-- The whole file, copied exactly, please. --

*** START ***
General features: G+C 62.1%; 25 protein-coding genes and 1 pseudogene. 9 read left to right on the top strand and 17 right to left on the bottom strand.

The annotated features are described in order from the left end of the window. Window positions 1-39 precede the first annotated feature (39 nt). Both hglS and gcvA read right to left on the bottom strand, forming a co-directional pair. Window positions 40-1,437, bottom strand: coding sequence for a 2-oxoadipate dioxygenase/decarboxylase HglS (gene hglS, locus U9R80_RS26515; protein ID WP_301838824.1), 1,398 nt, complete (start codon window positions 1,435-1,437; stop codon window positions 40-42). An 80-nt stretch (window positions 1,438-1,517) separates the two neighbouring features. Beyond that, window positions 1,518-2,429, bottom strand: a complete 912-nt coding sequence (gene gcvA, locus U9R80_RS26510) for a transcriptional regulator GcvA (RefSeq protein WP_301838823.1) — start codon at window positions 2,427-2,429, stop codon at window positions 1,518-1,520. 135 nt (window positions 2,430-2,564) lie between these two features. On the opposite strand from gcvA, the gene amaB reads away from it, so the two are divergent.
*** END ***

General features: G+C 62.1%; 25 protein-coding genes and 1 pseudogene. 9 read left to right on the top strand and 17 right to left on the bottom strand.

The annotated features are described in order from the left end of the window. Window positions 1-39 precede the first annotated feature (39 nt). Both hglS and gcvA read right to left on the bottom strand, forming a co-directional pair. Window positions 40-1,437, bottom strand: coding sequence for a 2-oxoadipate dioxygenase/decarboxylase HglS (gene hglS, locus U9R80_RS26515; protein ID WP_301838824.1), 1,398 nt, complete (start codon window positions 1,435-1,437; stop codon window positions 40-42). An 80-nt stretch (window positions 1,438-1,517) separates the two neighbouring features. Beyond that, window positions 1,518-2,429, bottom strand: a complete 912-nt coding sequence (gene gcvA, locus U9R80_RS26510) for a transcriptional regulator GcvA (RefSeq protein WP_301838823.1) — start codon at window positions 2,427-2,429, stop codon at window positions 1,518-1,520. 135 nt (window positions 2,430-2,564) lie between these two features. On the opposite strand from gcvA, the gene amaB reads away from it, so the two are divergent.